More specifically, it is preferable to use a fluorescent material in which Mn is added and represented by the general formulas (SrXCa1−X)2Si5N6:Eu, Sr2Si5N8:Eu, Ca2Si5N8:Eu, SrXCa1−XSi7N10:Eu, SrSi7N10:Eu, or CaSi7N10:Eu. However, the fluorescent material can also include at least one element selected from the group consisting of Mg, Sr, Ca, Ba, Zn, B, Al, Cu, Mn, Cr, and Ni. The proportion of Sr and Ca can also be changed when desired. Further, a fluorescent material having excellent crystallinity can be provided at a low price by including Si in the formula.

When Eu2+ is used as an activator for the host crystal of silicon nitride with alkaline-earth metals, it is preferable to use a material wherein O is removed from Eu2O3, such as elemental Eu or europium nitride. However, this is not limited to the case where Mn is added. Adding Mn accelerates the diffusion of Eu2+, and thereby improves the luminous efficiency such as luminance, energy efficiency and quantum efficiency. Mn is included in a raw material, or it is included during the production process as an element or a compound. Then it is fired with the raw materials. However, after firing, Mn is not included among the basic component elements, or remains small in proportion to its initial content. This is considered to be due to the scatter of Mn in the firing process.

Also, by including at least one element selected from the group consisting of Mg, Sr, Ca, Ba, Zn, B, Al, Cu, Mn, Cr, O, and Ni, a fluorescent material can easily be obtained in a large particle size with an improved luminance. Also, B, Al, Mg, Cr, and Ni have properties that can restrain afterglow.

The nitride fluorescent material described above absorbs a portion of blue light and emits light from the yellow region to the red region. A combination of such a nitride fluorescent material with a fluorescent material which emits yellow light such as a YAG fluorescent material, and a light emitting element which emits blue light, enables a light emitting device to emit white light with a warm tone by mixing light in the yellow to red light region with the blue light. The light emitting device emitting mixed light in the white region can increase the special color rendering index R9 close to 40 at the color temperature of about Tcp=4600 K.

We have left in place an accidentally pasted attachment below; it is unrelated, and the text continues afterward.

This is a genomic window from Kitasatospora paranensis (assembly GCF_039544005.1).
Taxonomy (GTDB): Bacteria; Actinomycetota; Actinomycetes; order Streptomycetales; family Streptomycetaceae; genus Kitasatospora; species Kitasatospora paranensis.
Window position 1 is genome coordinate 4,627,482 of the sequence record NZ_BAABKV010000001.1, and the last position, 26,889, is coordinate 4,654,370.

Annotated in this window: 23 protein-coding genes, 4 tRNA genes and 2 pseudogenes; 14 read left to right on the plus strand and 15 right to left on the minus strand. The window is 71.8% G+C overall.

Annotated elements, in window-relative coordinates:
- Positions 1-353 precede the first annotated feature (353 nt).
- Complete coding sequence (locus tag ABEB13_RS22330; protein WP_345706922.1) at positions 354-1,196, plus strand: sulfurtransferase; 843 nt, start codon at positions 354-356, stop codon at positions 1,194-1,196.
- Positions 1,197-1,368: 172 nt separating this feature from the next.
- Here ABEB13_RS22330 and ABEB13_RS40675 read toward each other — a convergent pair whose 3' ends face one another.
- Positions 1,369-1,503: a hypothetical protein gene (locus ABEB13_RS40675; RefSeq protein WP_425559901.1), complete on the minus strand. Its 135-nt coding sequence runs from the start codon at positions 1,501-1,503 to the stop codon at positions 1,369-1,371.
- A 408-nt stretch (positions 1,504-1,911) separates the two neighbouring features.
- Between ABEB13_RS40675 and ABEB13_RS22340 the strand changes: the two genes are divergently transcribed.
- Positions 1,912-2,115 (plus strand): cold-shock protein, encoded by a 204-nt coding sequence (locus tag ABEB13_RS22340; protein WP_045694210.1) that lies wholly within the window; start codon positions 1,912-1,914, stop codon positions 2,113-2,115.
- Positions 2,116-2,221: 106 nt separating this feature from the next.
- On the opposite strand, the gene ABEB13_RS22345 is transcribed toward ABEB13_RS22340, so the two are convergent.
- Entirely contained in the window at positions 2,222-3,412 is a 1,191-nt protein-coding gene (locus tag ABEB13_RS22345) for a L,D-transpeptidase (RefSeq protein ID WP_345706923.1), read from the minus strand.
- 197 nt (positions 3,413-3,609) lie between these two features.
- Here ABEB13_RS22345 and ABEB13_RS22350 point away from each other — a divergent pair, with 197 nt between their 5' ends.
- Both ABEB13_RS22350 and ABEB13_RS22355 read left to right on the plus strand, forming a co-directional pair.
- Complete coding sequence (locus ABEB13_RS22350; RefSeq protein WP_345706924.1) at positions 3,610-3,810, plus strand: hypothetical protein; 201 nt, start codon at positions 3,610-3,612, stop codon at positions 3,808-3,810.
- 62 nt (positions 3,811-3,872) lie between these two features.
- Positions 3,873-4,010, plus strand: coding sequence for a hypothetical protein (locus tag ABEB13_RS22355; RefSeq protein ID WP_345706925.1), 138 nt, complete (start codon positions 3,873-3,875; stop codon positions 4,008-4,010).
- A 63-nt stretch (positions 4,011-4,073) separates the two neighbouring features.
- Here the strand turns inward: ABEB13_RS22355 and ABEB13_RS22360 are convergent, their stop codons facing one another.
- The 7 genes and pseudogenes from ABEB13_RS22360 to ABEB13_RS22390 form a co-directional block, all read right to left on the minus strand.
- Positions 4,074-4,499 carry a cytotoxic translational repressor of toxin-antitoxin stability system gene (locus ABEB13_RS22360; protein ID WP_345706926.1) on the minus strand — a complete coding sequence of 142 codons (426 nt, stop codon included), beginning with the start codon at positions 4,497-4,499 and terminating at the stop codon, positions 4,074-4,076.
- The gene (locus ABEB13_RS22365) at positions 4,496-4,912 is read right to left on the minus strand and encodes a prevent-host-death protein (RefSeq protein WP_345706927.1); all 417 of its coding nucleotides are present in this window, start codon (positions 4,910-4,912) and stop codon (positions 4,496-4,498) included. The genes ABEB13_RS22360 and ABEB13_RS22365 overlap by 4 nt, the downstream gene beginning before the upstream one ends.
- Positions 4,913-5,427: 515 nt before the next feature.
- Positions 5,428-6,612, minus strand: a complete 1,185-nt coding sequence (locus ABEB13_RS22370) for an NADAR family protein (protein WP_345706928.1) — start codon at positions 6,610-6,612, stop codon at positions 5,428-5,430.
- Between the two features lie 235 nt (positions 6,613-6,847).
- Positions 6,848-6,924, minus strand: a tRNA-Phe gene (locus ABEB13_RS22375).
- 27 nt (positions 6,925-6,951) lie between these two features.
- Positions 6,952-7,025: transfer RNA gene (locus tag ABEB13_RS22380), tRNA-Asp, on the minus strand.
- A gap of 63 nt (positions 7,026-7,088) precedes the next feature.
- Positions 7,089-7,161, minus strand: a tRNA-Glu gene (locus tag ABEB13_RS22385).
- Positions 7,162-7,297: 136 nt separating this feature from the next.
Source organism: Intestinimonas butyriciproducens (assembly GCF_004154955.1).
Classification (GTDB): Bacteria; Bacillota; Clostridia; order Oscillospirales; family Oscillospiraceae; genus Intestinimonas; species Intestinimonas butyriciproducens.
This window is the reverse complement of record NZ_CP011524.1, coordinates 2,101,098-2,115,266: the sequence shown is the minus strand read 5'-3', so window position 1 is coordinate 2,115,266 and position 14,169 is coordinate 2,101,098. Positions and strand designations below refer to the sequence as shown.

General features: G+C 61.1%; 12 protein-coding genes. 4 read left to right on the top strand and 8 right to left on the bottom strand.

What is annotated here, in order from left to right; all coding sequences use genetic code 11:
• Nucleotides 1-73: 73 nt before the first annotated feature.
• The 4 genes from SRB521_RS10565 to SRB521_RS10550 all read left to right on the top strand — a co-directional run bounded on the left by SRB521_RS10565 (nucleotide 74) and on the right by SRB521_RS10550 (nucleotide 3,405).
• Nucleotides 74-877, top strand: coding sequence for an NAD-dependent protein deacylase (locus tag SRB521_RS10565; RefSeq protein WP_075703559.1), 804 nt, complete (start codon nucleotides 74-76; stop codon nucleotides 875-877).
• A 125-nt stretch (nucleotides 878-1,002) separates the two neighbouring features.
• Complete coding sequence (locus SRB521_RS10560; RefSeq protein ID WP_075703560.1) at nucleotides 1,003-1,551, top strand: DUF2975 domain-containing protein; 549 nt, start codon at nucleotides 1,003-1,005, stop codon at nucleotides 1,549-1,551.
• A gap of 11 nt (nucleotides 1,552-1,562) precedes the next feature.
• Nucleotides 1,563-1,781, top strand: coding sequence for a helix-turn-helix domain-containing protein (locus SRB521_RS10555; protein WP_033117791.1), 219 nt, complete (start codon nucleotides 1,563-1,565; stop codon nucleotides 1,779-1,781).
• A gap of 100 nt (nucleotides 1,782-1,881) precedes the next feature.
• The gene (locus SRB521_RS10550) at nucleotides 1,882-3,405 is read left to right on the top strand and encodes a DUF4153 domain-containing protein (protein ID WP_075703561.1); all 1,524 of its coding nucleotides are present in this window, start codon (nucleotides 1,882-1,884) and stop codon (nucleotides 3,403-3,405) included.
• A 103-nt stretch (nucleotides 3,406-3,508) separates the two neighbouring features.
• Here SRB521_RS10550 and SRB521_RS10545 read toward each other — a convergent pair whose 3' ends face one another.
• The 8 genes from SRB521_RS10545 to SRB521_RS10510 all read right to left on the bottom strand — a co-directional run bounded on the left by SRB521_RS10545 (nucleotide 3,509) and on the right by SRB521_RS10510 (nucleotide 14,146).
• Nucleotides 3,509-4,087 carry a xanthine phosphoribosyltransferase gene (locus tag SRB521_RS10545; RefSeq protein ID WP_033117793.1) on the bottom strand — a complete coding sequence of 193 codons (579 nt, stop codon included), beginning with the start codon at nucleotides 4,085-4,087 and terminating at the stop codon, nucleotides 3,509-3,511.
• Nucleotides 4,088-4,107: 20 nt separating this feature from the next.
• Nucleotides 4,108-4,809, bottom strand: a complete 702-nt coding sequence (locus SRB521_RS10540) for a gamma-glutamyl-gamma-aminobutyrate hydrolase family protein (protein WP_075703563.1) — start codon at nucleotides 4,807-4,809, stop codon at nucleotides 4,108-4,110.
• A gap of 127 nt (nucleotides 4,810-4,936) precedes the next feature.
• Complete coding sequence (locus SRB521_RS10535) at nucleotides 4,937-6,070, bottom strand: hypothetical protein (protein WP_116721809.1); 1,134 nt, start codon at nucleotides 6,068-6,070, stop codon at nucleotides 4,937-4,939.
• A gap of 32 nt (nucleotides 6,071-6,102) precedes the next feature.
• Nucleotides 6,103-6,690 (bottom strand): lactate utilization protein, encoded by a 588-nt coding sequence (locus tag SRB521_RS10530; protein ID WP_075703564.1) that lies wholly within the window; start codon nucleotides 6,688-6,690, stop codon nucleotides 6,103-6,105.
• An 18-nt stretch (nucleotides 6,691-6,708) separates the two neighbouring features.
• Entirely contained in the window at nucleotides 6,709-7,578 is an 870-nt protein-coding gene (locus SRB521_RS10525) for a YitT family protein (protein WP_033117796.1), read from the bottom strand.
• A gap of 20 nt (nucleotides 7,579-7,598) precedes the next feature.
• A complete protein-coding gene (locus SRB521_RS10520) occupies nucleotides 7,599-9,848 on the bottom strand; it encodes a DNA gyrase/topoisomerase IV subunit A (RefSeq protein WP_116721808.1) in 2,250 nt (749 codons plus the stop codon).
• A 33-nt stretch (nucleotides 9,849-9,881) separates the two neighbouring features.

Next, the production method of the fluorescent material according to the present invention ((SrXCa1−X)2Si5N6:Eu) will be described. The production method is not limited to the method that is described. The fluorescent material described above includes Mn and O.

The raw materials of Sr and Ca are ground. It is preferable to use elemental Sr and Ca for the raw materials, however, a compound such as an imide or an amide can be used. Also, B, Al, Cu, Mn, Al2O3, or the like, can be included in the raw materials of Sr and Ca. The raw materials of Sr and Ca are ground in a glove box in an argon atmosphere. The average particle diameter is preferably from about 0.1 μm to 15 μm, however, it is not limited to this range. The purity of Sr and Ca is preferably 2N and above, however, it is not limited to this grade. In order to improve the mixed state, a raw material can be used which is prepared by making an alloy of at least one of metallic Ca, metallic Sr, and metallic Eu, and then forming a nitride compound and grinding the formed nitride compound.

The Si raw material is ground. It is preferable to use elemental Si, however, a nitride, an imide, an amide, or the like, can also be used. For example, Si3N4, Si(NH2)2, Mg2Si or the like, can be used. The purity of Si is preferably 3N and above, however, a compound such as Al2O3, Mg, metallic borate (Co3B, Ni3B, CrB), manganese oxide, H3BO3, B2O3, Cu2O, CuO, or the like, can also be included. Si is also ground in an argon or nitrogen atmosphere, in a glove box. This is the same procedure for the raw materials of Sr and Ca. The average particle diameter of the Si compound is preferably from about 0.1 μm to 15 μm.

Next, nitride compounds of Sr and Ca can be formed in a nitrogen atmosphere. The reaction formulas are shown by the following formulas, respectively.
3Sr+N2→Sr3N2  (formula 1)
3Ca+N2→Ca3N2  (formula 2)

Forming a nitride of Sr and Ca is carried out in a nitrogen atmosphere at from 600° C. to 900° C. for about 5 hours. Nitrides of Sr and Ca can be formed either as a mixture or individually. The nitrides of Sr and Ca are preferably of a high purity, however, a commercially available material can also be used.

Next, forming a nitride of Si raw material is carried out in a nitrogen atmosphere. The reaction formula is shown below in formula 3.